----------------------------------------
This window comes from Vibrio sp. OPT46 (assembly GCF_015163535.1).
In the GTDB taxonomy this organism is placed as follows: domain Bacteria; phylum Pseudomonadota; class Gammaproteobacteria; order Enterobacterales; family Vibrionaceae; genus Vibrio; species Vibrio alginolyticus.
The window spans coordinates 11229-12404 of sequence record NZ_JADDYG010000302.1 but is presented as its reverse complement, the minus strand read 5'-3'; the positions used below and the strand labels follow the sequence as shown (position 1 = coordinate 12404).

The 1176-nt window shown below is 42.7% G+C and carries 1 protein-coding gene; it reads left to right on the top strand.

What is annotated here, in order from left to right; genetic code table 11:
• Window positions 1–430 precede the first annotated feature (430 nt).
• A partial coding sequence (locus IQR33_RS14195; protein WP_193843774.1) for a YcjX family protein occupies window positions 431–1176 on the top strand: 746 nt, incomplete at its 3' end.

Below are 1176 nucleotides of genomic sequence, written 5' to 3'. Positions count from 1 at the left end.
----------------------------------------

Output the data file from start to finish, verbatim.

This window comes from Vibrio sp. OPT46 (assembly GCF_015163535.1).
In the GTDB taxonomy this organism is placed as follows: domain Bacteria; phylum Pseudomonadota; class Gammaproteobacteria; order Enterobacterales; family Vibrionaceae; genus Vibrio; species Vibrio alginolyticus.
The window spans coordinates 11229-12404 of sequence record NZ_JADDYG010000302.1 but is presented as its reverse complement, the minus strand read 5'-3'; the positions used below and the strand labels follow the sequence as shown (position 1 = coordinate 12404).

The 1176-nt window shown below is 42.7% G+C and carries 1 protein-coding gene; it reads left to right on the top strand.

What is annotated here, in order from left to right; genetic code table 11:
• Window positions 1–430 precede the first annotated feature (430 nt).
• A partial coding sequence (locus IQR33_RS14195; protein WP_193843774.1) for a YcjX family protein occupies window positions 431–1176 on the top strand: 746 nt, incomplete at its 3' end.

Below are 1176 nucleotides of genomic sequence, written 5' to 3'. Positions count from 1 at the left end.